There are a few explanations which spring to mind or were suggested by friends:

  1. The atheists believe in a God of the Gaps, only they call it Science. (i.e. the mis-understanding of science commonly called scientism).
  2. They really want Christians to propose an idea they can beat up by some method other than denying  that human reason can reach truth.
  3. The sort of people who tend to become either atheists or fundamentalist Christians use this argument if they become fundamentalist Christians. As a result, non-fundamentalists never see it but atheists do since they’re almost the only people who regularly interact with fundies.

I’d be curious in hearing other explanations, if anyone has any to offer.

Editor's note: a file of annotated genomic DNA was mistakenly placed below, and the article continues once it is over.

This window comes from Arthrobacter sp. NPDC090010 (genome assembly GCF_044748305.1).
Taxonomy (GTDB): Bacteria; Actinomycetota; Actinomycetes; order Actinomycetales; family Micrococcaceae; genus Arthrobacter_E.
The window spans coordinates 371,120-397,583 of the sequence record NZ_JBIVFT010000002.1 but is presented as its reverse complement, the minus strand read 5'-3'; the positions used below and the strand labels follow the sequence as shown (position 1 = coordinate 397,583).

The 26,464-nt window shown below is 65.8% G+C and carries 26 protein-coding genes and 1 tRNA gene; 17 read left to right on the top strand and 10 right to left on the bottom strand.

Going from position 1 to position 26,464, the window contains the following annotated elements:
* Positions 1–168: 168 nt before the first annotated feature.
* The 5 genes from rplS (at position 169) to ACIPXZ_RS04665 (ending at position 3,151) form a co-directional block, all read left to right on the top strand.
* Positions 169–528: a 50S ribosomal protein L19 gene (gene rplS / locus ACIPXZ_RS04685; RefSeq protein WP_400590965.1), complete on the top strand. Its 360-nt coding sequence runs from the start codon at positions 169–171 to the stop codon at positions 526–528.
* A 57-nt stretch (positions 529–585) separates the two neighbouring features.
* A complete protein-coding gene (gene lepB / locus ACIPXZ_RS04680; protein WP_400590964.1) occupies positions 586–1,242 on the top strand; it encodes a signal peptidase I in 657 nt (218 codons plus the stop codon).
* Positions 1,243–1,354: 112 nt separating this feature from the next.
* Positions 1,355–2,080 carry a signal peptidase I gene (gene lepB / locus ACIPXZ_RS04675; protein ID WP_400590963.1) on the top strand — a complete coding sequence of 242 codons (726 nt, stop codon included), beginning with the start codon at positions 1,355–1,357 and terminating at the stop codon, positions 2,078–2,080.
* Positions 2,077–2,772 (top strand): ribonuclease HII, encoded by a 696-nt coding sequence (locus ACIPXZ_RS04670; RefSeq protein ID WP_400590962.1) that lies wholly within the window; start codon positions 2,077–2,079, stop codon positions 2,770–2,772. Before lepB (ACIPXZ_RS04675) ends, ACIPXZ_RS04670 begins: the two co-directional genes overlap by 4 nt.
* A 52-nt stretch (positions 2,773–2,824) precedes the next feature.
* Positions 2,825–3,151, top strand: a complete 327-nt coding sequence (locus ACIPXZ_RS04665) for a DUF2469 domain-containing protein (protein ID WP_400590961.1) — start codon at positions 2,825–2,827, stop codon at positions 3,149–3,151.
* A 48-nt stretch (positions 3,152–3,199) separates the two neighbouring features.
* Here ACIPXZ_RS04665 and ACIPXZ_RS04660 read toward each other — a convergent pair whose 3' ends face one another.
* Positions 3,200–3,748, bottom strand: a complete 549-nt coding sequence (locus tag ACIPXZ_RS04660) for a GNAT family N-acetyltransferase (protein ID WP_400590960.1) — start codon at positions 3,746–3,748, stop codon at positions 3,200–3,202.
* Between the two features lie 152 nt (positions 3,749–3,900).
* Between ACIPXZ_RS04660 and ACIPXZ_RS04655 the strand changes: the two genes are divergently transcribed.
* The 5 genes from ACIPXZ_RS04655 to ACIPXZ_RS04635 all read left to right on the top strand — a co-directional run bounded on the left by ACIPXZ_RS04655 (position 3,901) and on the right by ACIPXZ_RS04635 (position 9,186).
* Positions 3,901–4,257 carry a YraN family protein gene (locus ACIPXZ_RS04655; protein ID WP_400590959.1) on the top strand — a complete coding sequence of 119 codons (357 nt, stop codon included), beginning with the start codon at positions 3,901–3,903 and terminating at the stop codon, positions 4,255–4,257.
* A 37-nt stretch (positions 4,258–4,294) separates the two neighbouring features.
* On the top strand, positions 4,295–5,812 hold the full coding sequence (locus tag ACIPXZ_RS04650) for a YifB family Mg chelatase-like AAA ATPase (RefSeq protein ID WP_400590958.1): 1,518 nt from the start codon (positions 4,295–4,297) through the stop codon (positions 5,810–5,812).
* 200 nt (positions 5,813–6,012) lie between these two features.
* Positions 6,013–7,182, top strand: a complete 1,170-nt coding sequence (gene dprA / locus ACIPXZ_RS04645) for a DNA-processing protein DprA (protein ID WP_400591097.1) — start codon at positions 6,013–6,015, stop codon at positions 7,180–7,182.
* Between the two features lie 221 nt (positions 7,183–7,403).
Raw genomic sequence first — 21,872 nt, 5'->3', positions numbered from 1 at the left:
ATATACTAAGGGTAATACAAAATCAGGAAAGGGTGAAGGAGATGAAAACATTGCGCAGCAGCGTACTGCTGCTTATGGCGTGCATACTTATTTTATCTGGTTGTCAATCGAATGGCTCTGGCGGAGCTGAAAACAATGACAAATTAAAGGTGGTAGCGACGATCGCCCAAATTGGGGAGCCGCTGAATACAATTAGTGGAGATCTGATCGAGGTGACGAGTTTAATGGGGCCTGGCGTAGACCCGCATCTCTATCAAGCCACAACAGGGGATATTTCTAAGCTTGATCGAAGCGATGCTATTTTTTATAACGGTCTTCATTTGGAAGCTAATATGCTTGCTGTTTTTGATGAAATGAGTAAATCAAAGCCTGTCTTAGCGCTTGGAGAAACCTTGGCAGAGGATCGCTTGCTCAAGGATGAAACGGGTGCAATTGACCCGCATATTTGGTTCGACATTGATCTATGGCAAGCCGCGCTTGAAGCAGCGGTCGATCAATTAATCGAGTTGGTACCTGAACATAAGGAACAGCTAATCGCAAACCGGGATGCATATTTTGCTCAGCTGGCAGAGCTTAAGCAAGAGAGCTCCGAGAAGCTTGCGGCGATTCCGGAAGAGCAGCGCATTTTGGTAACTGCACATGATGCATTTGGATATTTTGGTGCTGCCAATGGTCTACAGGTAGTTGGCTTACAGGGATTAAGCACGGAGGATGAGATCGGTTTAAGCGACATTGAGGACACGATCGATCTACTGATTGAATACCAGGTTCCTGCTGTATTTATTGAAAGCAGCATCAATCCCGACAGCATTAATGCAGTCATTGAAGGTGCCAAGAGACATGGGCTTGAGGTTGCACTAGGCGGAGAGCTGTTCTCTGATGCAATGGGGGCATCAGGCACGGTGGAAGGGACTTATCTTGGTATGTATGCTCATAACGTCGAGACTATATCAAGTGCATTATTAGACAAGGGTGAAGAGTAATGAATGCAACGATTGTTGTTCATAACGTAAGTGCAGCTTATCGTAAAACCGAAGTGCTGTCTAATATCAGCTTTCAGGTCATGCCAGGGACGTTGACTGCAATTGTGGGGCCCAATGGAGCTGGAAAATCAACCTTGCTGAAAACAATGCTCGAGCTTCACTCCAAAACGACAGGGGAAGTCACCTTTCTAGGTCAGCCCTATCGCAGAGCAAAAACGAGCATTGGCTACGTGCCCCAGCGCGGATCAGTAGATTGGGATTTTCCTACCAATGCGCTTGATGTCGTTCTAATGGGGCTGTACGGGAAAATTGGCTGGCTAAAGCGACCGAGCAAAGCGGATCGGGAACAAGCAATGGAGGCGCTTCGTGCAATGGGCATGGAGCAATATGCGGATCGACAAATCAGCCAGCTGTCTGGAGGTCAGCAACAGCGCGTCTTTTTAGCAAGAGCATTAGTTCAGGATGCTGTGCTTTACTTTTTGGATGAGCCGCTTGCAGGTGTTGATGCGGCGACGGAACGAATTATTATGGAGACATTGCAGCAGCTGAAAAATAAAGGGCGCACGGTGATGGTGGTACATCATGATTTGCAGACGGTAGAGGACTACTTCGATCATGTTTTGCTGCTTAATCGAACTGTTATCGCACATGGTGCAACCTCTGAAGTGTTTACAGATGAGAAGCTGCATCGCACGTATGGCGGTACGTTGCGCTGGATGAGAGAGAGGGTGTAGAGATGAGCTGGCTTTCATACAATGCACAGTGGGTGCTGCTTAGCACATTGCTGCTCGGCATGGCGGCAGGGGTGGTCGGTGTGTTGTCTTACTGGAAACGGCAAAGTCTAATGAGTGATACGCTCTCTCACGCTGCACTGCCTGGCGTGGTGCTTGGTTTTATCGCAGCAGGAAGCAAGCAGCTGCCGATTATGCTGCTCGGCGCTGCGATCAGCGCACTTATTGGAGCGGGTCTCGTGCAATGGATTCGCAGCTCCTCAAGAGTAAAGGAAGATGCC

Freedom Or Not

An interesting discussion of the limits of and problems attendant to, freedom.

Amatopia

Hands breaking ropes

I wonder about how humanity goes about policing itself. Not only because I’m a lawyer and incentives, motivations, and systems in general fascinate me, but because human beings themselves are a never-ending source of wonder and amusement.

There’s one school of thought that says “Legalize all the things; people are going to do them anyway. Let them be adults!” The countervailing force is more restrictive that says “Ban all the things; people can’t be trusted!” Me, I’m generally against, banning things, but I do have a strong belief that people need limits.

“Prohibition of anything will lead to unintended consequences, and likely worse problems!”

Perhaps. This was the case with alcohol–prohibition was a failure that helped give power to organized crime. But it’s folly and flat-out wrong to think that organized crime wasn’t there, wasn’t dangerous, and wasn’t strong before America’s experiment in banning alcohol. (Have you read Gangs…